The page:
Holl speaks of the architect needing to lead the programme and his career is littered with projects in which he has reinterpreted or largely discarded the brief. One example is Chengdu’s Sliced Porosity Block (2012): a mixed-use complex at almost four million square feet, conceived as an alternative to the ‘towers-and-podium’ approach commonly adopted by large-scale developments. Then, there’s the Bloch Building for Nelson Atkins Museum (2007), a project that invited participants to design a contemporary addition to the north of the neoclassical original structure; instead, Holl submitted five glowing ‘lenses’ atop a 165,000ft² underground building that ran to the east of the site’s sculpture garden, creating an entirely new landscape and one of the finest museum extensions of the century thus far.

“It’s about doing the best possible thing in the circumstances within which you find yourself,” he explains. “Sometimes, a client can’t see that, so you help them make the discovery. It’s happened with the Museum of Fine Arts in Houston [currently under construction]. The brief asked for a seven-storey parking garage, but we decided to put a layer of parking under the site while doubling the size of the sculpture garden. I also proposed a new school in addition to the requested 200,000ft² museum building. We were up against Snøhetta and Morphosis, who both followed the original brief, and we won with a project that looked quite different.”

Such an approach can be traced back to Holl’s 1988 manifesto, Anchoring, which argued that architecture must be reinvented for every occasion; each project’s design underpinned by an idea that drives it. This has seen Holl eschew a signature style – if he’s synonymous with any visual motif, it’s his watercolour sketches that form the starting point of any new proposal – and each project is unique to its circumstances. It’s a philosophical foundation that the architect has remained true to for the best part of three decades, even as he moved on to commissions of a scale which, at the time of Anchoring’s publication, must have seemed unimaginable.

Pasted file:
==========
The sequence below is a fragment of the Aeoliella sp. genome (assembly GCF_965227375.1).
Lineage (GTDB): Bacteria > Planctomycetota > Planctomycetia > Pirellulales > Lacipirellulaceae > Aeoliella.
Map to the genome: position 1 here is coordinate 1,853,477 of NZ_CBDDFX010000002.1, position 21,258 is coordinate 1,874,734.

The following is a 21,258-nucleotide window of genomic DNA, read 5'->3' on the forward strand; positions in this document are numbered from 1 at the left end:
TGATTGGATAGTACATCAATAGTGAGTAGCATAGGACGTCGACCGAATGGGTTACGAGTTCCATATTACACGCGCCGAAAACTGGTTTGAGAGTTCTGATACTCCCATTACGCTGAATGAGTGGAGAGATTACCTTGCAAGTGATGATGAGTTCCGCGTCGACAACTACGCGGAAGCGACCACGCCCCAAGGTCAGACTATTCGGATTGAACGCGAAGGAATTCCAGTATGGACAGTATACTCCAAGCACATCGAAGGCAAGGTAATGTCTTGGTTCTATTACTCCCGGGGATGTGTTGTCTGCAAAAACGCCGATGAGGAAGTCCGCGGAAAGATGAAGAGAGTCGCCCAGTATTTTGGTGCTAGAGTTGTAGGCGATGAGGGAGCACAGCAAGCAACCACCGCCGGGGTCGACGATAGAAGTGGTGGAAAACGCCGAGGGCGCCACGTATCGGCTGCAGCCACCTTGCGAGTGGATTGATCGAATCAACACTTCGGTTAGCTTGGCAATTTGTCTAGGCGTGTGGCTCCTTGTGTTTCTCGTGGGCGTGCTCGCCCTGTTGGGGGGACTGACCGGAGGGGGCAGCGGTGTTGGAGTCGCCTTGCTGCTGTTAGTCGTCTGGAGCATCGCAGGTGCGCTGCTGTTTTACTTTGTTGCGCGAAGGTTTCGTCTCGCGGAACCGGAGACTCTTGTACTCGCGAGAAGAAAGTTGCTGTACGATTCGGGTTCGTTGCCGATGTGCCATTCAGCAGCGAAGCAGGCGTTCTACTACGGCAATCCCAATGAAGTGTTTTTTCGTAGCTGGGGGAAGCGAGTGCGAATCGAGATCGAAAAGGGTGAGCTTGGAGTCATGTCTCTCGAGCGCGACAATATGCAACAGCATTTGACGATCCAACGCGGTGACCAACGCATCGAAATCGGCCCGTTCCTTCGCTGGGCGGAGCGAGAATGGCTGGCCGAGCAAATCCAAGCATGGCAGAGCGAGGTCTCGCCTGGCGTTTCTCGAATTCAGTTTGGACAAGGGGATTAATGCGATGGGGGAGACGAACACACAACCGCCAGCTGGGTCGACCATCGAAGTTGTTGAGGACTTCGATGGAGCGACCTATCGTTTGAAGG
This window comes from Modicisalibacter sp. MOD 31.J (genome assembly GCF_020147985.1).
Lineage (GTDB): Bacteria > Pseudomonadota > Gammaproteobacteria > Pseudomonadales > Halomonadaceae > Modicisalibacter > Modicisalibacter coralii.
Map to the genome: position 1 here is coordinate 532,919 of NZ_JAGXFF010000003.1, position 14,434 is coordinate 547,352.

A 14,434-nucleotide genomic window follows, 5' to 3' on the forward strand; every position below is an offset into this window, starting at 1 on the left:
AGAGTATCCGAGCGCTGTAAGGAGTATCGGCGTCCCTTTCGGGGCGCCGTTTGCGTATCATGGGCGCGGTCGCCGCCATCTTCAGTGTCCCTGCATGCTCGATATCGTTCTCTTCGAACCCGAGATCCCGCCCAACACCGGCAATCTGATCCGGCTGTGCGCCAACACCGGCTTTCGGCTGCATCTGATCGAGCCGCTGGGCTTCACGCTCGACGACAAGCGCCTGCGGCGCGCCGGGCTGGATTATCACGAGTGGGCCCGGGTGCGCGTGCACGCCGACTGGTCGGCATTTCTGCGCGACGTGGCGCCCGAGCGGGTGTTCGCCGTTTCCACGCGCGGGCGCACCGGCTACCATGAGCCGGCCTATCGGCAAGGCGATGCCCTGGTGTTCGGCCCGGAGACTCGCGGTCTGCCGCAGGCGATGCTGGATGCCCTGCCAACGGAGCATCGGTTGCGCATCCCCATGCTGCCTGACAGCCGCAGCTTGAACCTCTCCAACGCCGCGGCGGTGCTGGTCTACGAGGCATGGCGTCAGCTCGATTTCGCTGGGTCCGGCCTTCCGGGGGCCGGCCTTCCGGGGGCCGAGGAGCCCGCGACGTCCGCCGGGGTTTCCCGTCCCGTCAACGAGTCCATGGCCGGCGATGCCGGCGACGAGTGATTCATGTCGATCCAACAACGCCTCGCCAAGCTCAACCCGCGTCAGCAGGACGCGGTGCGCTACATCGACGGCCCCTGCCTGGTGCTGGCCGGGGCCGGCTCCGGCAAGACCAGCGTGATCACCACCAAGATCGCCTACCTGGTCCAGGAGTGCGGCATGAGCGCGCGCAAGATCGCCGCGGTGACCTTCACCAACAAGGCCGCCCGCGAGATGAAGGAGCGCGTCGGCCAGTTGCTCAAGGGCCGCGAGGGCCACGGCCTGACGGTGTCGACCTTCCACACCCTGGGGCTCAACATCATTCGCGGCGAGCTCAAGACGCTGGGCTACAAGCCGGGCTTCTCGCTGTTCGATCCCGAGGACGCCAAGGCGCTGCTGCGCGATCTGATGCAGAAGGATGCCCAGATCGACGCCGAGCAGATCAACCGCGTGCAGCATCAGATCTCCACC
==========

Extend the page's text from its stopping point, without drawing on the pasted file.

“The manifesto has held true,” he says. “One of the things I’ve noticed is that when a project comes back alive after it’s been on hold for eight or ten years, I still believe in the original concept. Maybe parametric design was all the rage at the time, but I didn’t care; what I was making was based on what I could feel was a meaningful concept for that site, that programme, that circumstance. It makes me confident that the work will stand the test of time.

“I disagree with a lot of my contemporaries in that regard. It’s not that I don’t like their work, but the tendency is for architects to have a certain style and then everyone wants ‘one of those’. Economically, perhaps that’s a smart way to go but to me, it was never an option.”

A site to behold

Perhaps this explains why Holl has found particular success within the more collaborative cultural and educational spheres. As well as Houston’s Museum of Fine Arts, projects currently under construction include an expansion of the John F Kennedy Center for the Performing Arts, a performing arts centre at Princeton University, a community library in Queens and Virginia Commonwealth University’s Institute for Contemporary Art.

Holl’s new visual-arts facility for the University of Iowa’s School of Art and Art History has seen the architect return to the site of a previous work. His 126,000ft² loft-like space replaces an original arts building from 1936, but also sits directly adjacent to Art Building West, a horizontally porous assemblage of glass and Corten steel planes completed by Steven Holl Architects in 2006, and recipient of a RIBA International Award, the American Architecture Award and four awards from the American Institute of Architects.

“I’m extremely proud of the new building, but it was one of the most difficult things I’ve had to do,” Holl reveals. “There was a whole series of designs; I filled the office with models. We looked at using Corten, trying to be at home with the original building. But that didn’t seem correct. It was a very difficult process.”